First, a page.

The bigots are back with a third draft of the religious discrimination bill. Since the marriage equality campaign’s 2017 triumph, the right’s leading voices have been calling for laws to be broadened so that they can attack LGBTI people in the name of religious freedom.
Attorney-General Michaelia Cash announced last month that she would move the bill in federal parliament by December. Former Attorney-General Christian Porter, prior to stepping down in disgrace over rape allegations, twice attempted to pass the bill, before the government was forced to shelve it to manage the outbreak of COVID-19.
“Our government takes the issue of discrimination against Australians on the grounds of their religious beliefs seriously”, Cash told the Australian. Translation: the Morrison government wants to turn discrimination law on its head—not to protect individuals from discrimination, but to protect the right of individuals to discriminate, as long as they can claim a “genuinely held” religious belief.
Supporters of the Cash rewrite include Nationals leader Barnaby Joyce, Catholic, Anglican and Jewish religious leaders, and lobby groups such as the Australian Christian Lobby and Freedom for Faith. They argue that progressives want to “cancel” Christians, pointing to the case of rugby union player Israel Folau, whose contract with Rugby Australia was terminated after he said publicly that gay people will go to hell.
Despite these bigots claiming otherwise, most Australians do not support changes to religious freedom laws. A 2019 Essential poll found that only 38 percent of people thought religious discrimination laws should be strengthened. In a 2018 survey for LGBTI lobby group Just Equal, 82 percent of people opposed the existing right of religious schools to discriminate against staff or students on the basis of their sexual orientation.
So what are the proposed changes? Cash’s revised draft differs from previous submissions, according to a report in Crikey.com.au, which drew on Liberal Party sources. The Guardian reported in 2019 that the previous draft would have allowed health practitioners to refuse to provide contraception; allowed employers to hire on the basis of faith and set codes of conduct requiring employees to act in accordance with those beliefs; allowed religious schools to expel, suspend or punish students who express different or a loss of religious beliefs; allowed a childcare worker to tell a single mother that she is sinful for denying her child a father; and allowed a doctor to lecture a transgender patient that gender is binary because God made men and women.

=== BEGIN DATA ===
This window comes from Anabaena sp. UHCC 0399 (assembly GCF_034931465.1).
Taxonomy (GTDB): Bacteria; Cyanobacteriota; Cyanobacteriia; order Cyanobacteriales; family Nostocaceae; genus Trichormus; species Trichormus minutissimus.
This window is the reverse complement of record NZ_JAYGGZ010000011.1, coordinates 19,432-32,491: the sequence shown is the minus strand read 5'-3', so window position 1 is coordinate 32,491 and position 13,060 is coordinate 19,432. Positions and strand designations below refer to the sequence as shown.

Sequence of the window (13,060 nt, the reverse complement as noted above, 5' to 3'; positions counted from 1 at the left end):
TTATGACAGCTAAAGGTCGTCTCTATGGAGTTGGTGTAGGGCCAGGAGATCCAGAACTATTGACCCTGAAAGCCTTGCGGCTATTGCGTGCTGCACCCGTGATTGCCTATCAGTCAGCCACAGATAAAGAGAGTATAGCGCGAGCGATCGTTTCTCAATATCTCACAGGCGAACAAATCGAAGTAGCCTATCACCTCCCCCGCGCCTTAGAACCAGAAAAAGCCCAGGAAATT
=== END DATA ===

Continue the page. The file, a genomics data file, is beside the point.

But many religious leaders rejected the last draft because it did not go far enough. They have pushed for broader powers that can override state legislation. The Presbyterian Church of Australia, for instance, wants to overrule Victoria’s recent ban on conversion therapy.
“The Victorian law criminalises Christianity, it affects prayer or counselling. The federal Act would need to override the states”, the church’s moderator-general Peter Barnes was reported as saying in the Australian. “The [previous] draft legislation was useless, but the Victorian situation has really shown its weakness.”
A number of civil rights organisations have slammed the proposed changes, including Equality Australia, the Australian Human Rights Commission and the Law Council of Australia. Trade unions such as the New South Wales Teachers Federation attacked the 2020 draft, saying it would undermine women’s rights and entrench discrimination in the education system:
“The current bill takes away the rights of students and staff who are presently protected under anti-discrimination laws. Religious schools and other educational institutions will maintain special exemptions allowing them to discriminate. Students could be expelled due to their sexuality and staff in same-sex marriages can be sacked, while these schools continue to receive public funding.”
Among the Liberal Party’s hard-right membership, however, the bill is wildly popular. With an election looming, party leaders are throwing a bone to their base. “The interest at stake is not free speech but recruitment of energised campaign workers for 2022”, Malcolm Knox wrote in a 3 July opinion piece for the Sydney Morning Herald. But its broader unpopularity requires Cash, rather than the prime minister, to be the face of the bill. If all goes sour, Cash can take the blame, while Morrison gets away untarnished.
Labor is playing dumb on the new rewrite. This is hardly surprising. The ALP provided barely any resistance to previous drafts, aside from feeble statements about negotiating with the government on amendments. We can expect the same or worse this time around. An internal party review blamed its 2019 electoral defeat on the supposed conservatism of working-class communities, including religious and multicultural ones. This has provided Labor with an excuse to mimic the Liberals’ pro-business and anti-progressive agenda. Labor could well support the bill if there is no public pressure—like when it supported the ban on same-sex marriage until it became clear that the campaign was a winner.
The “religious freedom” bill is a massive threat to LGBTI people, women and workers’ rights. With little hope of opposition from the Labor Party, the rest of us must campaign against the bill. Actions planned in Sydney and Brisbane for 14 August are a crucial opportunity to do this. We won marriage equality; we can win this campaign too.